"The need for this book—No one has published a similar compendium of MDA case studies, making a transition to new technology is not simply a technical affair, although many of us tend to overlook this point, and the authors are superb writers. These are people who have seen a lot in the industry and have a gift for articulating important trends."—David Frankel, consultant and author
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Product Details

  • ISBN-13: 9780123705921
  • Publisher: Elsevier Science
  • Publication date: 12/19/2006
  • Series: MK/OMG Press Series
  • Pages: 224
  • Product dimensions: 0.47 (w) x 7.44 (h) x 9.69 (d)

Meet the Author

Michael Guttman has over twenty-five years of expertise architecting, developing, and deploying large-scale complex enterprise software systems and infrastructures. He currently serves as director for the Object Management Group's MDA FastStart Program. Previously, he was chief technology officer (CTO) of Genesis Development Corporation, which he co-founded in 1992. After Genesis was sold to enterprise software vendor IONA Technologies, Mr. Guttman subsequently served as IONA's VP of Strategic Technology, and helped manage the operational integration of the two companies. While at Genesis and IONA, Mr. Guttman managed the development of SureTrack™, a groundbreaking process for transitioning large IT organizations to advanced software technologies. Mr. Guttman also was a major contributor to numerous key technology standards, including OMG's CORBA, which has become the embedded messaging protocol of choice for sophisticated enterprise middleware from such vendors as BEA, IBM, and Sun. More recently, he has been working with the OMG to promote the OMG's Model Driven Architecture (MDA), an integrated set of enterprise computing standards which includes Unified Modeling Language (UML), Meta-Object Facility (MOF), XML Meta-Data Interchange (XMI), and Common Warehouse Meta-Model (CWM). Mr. Guttman has been a contributing editor for such publications such as PCWorld, PCWeek (now e-Week), Object Magazine, Java Report, Application Development Advisor, Application Development Trends, and Software Magazine, where he currently authors a column on MDA. He is also a co-author of two highly regarded books on advanced uses of distributed computing technology, The Object Technology Revolution (Wiley, 1996) and Developing E-Business Systems and Architectures: A Manager's Guide (Morgan Kaufmann, 2000).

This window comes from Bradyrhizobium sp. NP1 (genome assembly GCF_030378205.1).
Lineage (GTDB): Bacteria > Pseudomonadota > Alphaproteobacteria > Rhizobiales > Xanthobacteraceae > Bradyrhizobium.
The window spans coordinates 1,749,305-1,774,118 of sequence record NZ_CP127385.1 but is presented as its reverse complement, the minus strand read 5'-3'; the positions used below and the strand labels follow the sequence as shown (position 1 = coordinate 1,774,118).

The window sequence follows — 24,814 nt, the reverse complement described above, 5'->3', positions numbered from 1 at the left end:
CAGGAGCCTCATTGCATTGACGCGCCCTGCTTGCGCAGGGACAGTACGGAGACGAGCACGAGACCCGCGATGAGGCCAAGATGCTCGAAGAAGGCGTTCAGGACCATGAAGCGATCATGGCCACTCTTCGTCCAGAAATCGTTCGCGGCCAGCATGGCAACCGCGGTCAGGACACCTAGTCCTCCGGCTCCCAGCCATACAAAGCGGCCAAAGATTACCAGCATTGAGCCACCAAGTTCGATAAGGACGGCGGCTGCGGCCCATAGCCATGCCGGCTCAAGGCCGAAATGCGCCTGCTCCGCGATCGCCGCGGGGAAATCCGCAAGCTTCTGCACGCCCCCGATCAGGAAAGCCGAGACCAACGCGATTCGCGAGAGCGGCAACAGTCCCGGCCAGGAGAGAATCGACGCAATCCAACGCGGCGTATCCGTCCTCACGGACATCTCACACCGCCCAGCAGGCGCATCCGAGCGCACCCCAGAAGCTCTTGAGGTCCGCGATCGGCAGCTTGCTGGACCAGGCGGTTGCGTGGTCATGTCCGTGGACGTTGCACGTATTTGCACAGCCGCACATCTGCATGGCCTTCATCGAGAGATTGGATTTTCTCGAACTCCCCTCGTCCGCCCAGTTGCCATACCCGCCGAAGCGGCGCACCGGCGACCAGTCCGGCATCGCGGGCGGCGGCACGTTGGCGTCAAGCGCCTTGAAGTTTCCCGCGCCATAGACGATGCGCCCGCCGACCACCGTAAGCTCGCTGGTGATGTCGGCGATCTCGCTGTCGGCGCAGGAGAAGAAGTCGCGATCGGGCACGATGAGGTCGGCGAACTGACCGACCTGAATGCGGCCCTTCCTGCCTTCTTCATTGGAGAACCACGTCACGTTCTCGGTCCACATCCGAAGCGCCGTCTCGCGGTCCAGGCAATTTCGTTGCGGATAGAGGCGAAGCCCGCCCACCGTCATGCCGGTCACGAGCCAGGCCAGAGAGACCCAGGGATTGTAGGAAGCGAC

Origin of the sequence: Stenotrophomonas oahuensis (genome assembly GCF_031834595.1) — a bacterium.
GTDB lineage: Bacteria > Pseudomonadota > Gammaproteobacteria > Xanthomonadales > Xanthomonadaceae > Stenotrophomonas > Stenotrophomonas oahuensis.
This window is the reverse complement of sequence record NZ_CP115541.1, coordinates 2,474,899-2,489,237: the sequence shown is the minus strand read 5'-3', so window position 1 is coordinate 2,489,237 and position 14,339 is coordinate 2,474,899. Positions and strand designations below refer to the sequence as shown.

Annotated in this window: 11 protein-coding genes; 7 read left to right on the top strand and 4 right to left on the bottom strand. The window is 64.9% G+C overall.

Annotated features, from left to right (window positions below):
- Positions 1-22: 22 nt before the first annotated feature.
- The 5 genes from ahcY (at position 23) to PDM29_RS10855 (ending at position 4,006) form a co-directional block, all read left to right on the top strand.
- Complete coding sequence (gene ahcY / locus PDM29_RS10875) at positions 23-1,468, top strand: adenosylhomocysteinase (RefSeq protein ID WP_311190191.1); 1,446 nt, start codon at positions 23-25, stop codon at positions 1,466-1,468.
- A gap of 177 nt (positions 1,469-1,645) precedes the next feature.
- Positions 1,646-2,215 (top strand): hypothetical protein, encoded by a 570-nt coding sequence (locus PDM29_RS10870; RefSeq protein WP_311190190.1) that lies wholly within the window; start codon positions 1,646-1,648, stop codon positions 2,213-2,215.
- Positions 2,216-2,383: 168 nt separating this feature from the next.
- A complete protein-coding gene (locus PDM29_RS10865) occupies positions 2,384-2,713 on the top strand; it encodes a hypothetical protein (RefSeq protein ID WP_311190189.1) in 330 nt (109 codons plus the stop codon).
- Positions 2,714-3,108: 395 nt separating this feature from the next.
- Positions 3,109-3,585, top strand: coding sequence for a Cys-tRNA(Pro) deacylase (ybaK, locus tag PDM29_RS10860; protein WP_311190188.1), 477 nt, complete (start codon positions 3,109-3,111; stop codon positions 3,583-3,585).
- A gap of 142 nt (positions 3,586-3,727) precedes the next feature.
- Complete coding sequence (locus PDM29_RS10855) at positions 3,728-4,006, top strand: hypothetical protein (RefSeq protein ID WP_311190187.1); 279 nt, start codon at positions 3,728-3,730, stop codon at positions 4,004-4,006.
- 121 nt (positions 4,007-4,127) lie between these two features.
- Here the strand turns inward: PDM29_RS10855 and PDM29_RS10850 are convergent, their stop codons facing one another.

John Parodi has more than twenty years experience in technical communication, including award-winning white papers, user documentation, trade press articles, technical overviews, and presentations on topics that include middleware, enterprise integration, security, software architecture, and development methodologies.

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Table of Contents

Foreword
Preface

I. Introduction

II. Case Studies (this structure repeats for each of the six case studies)
A. Why the client chose an MDA Approach and What They Hoped to Achieve
B. How MDA Was Used
1. Process and Tools
2. Actual Project Experience
3. (Optional) Organizational Development
C. Results and Benefits
D. Ongoing and Planned Use of MDA
E. Client Assessment of the MDA Experience

III. Summary and Conclusions
A. Common Factors in MDA Usage and Success
B. Who Is Likely To Benefit from MDA?
C. Selected Scenarios of MDA Uptake
D. Final Words

Glossary
Index